Den Haag Centraal Station, seen through the new Dutch Ministry of Foreign Affairs.

DEN HAAG, NEDERLAND– Two years ago, I sat in this very room at Hometown Coffee & More, sweating the fact that I was about to launch what I hoped would be the key to my business.  As I clicked “Publish”, this blog was born.  And what a ride it’s been.  Without a whole bunch of guidance and encouragement from some amazing lawyers and other professionals, this wouldn’t have been possible.  Some thanks are in order, most notably to Dan Harris of the China Law Blog, Ted Folkman of Letters Blogatory, and Peggy Lukken of, well, of the sort of women that only happen once in a generation.

And a huge word of gratitude to the Permanent Bureau of the Hague Conference on Private International Law– folks who take time out of an incredibly demanding diplomatic calendar to lend a hand to practitioners like me.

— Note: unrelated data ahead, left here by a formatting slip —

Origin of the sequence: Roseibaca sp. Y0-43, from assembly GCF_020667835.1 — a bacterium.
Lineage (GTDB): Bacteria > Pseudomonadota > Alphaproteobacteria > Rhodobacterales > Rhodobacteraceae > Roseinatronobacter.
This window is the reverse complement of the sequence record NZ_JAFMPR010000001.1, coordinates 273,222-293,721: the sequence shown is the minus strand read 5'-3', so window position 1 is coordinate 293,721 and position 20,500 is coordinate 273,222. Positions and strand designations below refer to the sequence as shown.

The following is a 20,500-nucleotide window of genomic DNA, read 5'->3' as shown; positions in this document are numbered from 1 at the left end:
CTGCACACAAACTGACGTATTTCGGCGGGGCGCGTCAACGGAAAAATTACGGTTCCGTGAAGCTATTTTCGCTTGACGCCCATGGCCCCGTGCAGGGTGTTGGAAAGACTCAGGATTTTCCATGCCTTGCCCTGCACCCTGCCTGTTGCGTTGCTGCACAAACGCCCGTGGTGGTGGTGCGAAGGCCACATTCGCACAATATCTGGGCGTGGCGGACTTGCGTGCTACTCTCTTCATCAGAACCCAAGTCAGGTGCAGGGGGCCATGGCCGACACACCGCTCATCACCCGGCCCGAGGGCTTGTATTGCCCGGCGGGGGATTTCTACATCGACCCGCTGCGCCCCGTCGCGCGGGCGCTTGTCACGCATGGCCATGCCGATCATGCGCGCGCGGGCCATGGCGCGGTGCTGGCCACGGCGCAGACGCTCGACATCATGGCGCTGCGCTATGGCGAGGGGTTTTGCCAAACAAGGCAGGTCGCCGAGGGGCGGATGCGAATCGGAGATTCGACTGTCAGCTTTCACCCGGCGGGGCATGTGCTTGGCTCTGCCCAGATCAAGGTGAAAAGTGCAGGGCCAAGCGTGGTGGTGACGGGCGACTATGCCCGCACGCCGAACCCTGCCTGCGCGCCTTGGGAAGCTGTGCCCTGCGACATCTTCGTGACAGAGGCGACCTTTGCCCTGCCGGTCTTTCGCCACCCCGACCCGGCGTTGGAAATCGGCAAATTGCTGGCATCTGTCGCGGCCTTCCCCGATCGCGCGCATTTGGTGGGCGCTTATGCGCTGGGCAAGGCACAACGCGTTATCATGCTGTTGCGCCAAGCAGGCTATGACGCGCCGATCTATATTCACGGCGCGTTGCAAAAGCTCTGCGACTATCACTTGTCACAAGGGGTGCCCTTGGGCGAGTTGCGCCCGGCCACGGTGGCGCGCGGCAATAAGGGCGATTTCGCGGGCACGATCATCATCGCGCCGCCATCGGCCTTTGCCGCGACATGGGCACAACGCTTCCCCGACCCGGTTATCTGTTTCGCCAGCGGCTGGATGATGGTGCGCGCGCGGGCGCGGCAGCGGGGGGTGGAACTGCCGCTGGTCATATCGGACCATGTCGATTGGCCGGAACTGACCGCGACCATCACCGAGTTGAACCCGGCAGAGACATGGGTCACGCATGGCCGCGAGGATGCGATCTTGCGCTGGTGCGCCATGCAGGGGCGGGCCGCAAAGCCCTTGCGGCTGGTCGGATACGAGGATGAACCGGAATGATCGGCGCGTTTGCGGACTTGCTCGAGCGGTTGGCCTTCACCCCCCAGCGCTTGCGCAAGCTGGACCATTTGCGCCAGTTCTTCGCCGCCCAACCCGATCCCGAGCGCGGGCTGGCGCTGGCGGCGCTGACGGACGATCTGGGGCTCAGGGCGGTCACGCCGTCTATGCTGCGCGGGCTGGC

Most of all, I thank the lawyers who are kind enough to follow my posts here, comment on them– positive and negative, find me on Google & use what I’ve posted, and in many cases call me up and hire me to carry water for them in peculiar areas of civil procedure.

Live from Den Haag…

On that subject, I must highlight three treaties that are critically important to American litigation: the Hague Service, Evidence, and Apostille Conventions.  But I also want to make a prediction: in the next several years, two more will make an impact on family law in the U.S.  The Child Abduction and Child Support Conventions are not widely known or understood in the States, and it’s my goal to come back to Home Town Coffee in two years and say I lived up to my plan to highlight and publicize them to litigators back home.  Family law is an often thankless business, often focusing on the worst part of people’s lives.  I want to do what I can to lessen the blow at least a little bit.

I hope you’ll come along for the ride.  Thanks for being here over the past two years.

Update, March 22, 2019… note Rijnstraat 8, the glass & steel structure in the picture at the top here.  It’s the subject of some consternation on the part of those in the Foreign Ministry who would dance on the job.